August unemployment rates fall in every county
FRANKFORT, Ky. (WTVQ) – Unemployment rates fell in all 120 Kentucky counties between August 2020 and August 2021 as employment slowly continues to recover from last year’s peak unemployment during the pandemic.
No county unemployment rates rose or stayed the same (Aug2021CountyCharts), according to the Kentucky Center for Statistics (KYSTATS), an agency of the Kentucky Education and Workforce Development Cabinet.
But overall employment still has not returned to pre-pandemic levels.
According to the state’s monthly report, Oldham County recorded the lowest jobless rate in the commonwealth at 2.7%. It was followed by Cumberland, Shelby, and Woodford counties at 2.8% each; Carlisle, Henry, Scott, Spencer, and Washington counties, 3.0% each; and Boone, Bourbon, Taylor, and Todd counties, 3.1% each.
Magoffin County recorded the state’s highest unemployment rate at 10.4%. It was followed by Martin County, 8.1%; Harlan County, 7.7%; Breathitt County, 7.5%; Leslie County, 6.9%; Letcher County, 6.7%; Carter County, 6.5%; Elliott County, 6.4%; Johnson County, 6.3%; and Floyd, Knott, and Lewis counties, 6.2% each.
Kentucky’s county unemployment rates and employment levels are not seasonally adjusted because of small sample sizes.
Employment statistics undergo sharp fluctuations due to seasonal events such as weather changes, harvests, holidays and school openings and closings.
Seasonal adjustments eliminate these influences and make it easier to observe statistical trends. The comparable, unadjusted unemployment rate for the state was 3.7% for August 2021, and 5.3% for the nation.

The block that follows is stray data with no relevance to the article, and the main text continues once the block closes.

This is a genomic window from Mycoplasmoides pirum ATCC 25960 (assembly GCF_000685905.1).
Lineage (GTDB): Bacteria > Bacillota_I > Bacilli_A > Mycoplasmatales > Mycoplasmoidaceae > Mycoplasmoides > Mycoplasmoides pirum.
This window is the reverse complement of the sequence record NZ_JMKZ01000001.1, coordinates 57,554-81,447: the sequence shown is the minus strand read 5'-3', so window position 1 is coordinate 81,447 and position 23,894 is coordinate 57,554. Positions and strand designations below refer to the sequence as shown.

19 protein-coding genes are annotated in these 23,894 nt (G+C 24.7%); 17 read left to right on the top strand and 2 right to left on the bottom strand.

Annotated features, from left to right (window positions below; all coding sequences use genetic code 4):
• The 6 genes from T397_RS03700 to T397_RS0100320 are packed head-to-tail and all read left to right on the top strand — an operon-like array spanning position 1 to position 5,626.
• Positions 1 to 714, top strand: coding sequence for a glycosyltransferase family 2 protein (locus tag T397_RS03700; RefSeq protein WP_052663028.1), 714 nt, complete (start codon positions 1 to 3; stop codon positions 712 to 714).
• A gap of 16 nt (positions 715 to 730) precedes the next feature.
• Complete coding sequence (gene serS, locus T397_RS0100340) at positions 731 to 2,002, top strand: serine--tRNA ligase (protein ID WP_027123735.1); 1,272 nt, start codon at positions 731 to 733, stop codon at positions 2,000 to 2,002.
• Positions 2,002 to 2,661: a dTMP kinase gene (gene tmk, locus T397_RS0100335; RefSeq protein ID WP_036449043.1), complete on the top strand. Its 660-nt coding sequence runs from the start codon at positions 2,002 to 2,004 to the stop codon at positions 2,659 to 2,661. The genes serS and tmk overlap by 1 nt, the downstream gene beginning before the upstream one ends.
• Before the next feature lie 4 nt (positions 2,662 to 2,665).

Kentucky’s seasonally adjusted August 2021 unemployment rate was released on Sept. 16, 2021, and can be viewed at https://kentucky.gov/Pages/Activity-stream.aspx?n=EducationCabinet&prId=520 .
In that release, Kentucky’s statewide unemployment rate and employment levels are adjusted to observe statistical trends by removing seasonal influences such as weather changes, harvests, holidays and school openings and closings.
For more information regarding seasonal fluctuations, visit the U.S. Bureau of Labor Statistics at https://www.bls.gov/cps/cps_htgm.htm#why.
Unemployment statistics are based on estimates and are compiled to measure trends rather than actually to count people working. Civilian labor force statistics include non-military workers and unemployed Kentuckians who are actively seeking work. They do not include unemployed Kentuckians who have not looked for employment within the past four weeks. The data should only be compared to the same month in previous years.
Learn more about Kentucky labor market information at https://kystats.ky.gov/KYLMI.